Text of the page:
Mealy tomatoes are maybe the most disgusting things I can think of, food-wise, competing only with mealy apples. You should keep tomatoes out of the fridge until you cut them, which will keep them from going mealy as fast. But, however you keep them, tomatoes are going to get mealy after a week or so. I had a half of a mealy tomato lurking in my fridge and a whole mealy tomato lurking in my bowl o’ veggies that sits on the kitchen table, but I was reluctant to throw them out (so wasteful!). The other night, I had close to no energy, either for cooking or going out, I wanted salad, I didn’t have a lot of stuff to put in it, but I did have these mealy tomatoes, and I wanted to use them.
So, I decided to roast ’em. I hadn’t ever roasted tomatoes before, but I’ve roasted plenty of other things. Roasting fruits and vegetables concentrates their flavor, which seemed like the right solution. And it was, oh it was. The result was more like sun-dried tomatoes than fresh, completely masking the previously inedible texture, and with an added layer of deliciousness from the garlic, shallots, and thyme. This is a really flexible and easy recipe, to the point where I’m not even going to list quantities, just some ingredients. Eyeball it. You can do it. (Hint: you can’t use too much garlic, shallots, or thyme; you can use too much salt.)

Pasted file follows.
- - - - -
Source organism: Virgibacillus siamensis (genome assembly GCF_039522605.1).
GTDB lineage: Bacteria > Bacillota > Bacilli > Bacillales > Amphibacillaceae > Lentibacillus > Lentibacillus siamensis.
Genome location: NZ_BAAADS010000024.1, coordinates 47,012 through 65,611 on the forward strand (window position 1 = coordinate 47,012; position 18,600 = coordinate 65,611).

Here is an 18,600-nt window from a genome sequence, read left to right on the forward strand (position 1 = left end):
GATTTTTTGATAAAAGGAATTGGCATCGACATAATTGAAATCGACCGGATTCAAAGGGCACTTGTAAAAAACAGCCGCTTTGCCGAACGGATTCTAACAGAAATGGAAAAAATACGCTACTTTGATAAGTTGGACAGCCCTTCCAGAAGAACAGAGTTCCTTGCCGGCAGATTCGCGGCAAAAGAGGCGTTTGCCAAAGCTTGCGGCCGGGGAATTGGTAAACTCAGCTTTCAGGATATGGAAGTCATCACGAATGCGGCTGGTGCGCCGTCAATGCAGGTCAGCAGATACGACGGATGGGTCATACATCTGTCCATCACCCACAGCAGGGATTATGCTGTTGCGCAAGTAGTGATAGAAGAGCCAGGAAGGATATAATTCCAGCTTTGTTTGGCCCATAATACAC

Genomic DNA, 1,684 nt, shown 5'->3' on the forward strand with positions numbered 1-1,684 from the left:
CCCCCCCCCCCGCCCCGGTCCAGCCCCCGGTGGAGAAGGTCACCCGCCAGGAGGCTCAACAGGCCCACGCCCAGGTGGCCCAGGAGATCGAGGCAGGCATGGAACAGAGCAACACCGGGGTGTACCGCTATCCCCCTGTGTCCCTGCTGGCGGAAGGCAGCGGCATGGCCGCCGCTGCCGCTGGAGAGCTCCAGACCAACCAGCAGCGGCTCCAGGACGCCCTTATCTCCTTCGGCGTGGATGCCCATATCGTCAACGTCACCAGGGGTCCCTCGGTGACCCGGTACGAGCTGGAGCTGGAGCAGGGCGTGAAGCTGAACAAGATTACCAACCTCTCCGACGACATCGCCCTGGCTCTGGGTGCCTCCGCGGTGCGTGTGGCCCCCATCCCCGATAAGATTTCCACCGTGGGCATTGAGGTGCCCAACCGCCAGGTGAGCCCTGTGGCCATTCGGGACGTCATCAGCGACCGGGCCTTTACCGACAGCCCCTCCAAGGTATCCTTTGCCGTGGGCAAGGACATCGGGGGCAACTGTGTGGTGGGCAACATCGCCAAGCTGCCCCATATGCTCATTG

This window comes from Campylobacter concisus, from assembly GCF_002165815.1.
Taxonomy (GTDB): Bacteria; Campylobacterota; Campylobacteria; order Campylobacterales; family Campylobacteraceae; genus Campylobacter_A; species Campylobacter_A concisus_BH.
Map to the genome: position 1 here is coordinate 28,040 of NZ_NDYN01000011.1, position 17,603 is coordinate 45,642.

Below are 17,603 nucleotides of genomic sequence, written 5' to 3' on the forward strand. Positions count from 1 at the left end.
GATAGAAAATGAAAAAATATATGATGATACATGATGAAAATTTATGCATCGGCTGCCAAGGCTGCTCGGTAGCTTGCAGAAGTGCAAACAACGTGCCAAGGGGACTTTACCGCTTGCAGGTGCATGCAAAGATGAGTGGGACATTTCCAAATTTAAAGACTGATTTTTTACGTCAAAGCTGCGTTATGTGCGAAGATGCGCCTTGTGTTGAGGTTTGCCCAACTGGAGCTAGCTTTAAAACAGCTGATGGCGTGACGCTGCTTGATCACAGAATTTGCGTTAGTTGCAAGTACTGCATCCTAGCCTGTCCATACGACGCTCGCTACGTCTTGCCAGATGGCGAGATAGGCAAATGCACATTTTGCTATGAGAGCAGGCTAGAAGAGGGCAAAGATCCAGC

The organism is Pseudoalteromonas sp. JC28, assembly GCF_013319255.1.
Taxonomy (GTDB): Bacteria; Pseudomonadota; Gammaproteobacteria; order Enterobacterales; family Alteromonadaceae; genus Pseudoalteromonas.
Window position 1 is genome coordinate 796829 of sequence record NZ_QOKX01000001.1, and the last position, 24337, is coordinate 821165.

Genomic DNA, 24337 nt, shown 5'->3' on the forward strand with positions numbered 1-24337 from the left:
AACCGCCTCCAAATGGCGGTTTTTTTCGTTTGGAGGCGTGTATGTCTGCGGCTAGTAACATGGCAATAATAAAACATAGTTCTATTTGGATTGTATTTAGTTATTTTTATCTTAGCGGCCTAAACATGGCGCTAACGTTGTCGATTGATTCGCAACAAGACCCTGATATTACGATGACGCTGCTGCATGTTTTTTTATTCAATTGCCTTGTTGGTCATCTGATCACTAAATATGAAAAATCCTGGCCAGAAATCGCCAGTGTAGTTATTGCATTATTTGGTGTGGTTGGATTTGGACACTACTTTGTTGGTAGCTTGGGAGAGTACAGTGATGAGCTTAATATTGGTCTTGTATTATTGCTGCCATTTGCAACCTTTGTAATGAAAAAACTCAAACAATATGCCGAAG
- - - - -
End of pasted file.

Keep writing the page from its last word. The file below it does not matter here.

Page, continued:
tomatoes (either good ones or mealy ones), thinly sliced
some combination of garlic and shallots (preferably both), minced
thyme (or any number of other fresh herbs — for inspiration on growing your own, read our new contributor’s post here), leaves removed from stems
1. Preheat oven to 450 degrees F.
2. Cover a baking sheet with either parchment paper or aluminum foil. (The tomatoes and other goodies are going to burn a little, or might, and you don’t want to have to be soaking the pan. Befriend aluminum foil. It will save your life.)
3. Lay out tomato slices in a single layer on baking sheet. drizzle with olive oil, sprinkle with salt, and dump the garlic, shallots and herbs on top.
4. Roast for 10-15 min, checking after 10. The longer you roast, the more caramelized the tomatoes and shallots will be and the more concentrated their flavor. But the longer you roast, the more burned some parts will be, which is a sacrifice I’m willing to make for maximum caramelization, but some of you might not want.
I put them them in a salad with some red leaf lettuce, sauteed chicken, and goat cheese, with just some olive oil and balsamic vinegar as dressing. They’d also be good with pasta and parmesan, or with some mozzarella on a piece of bread, or mixed in with scrambled eggs…or…or…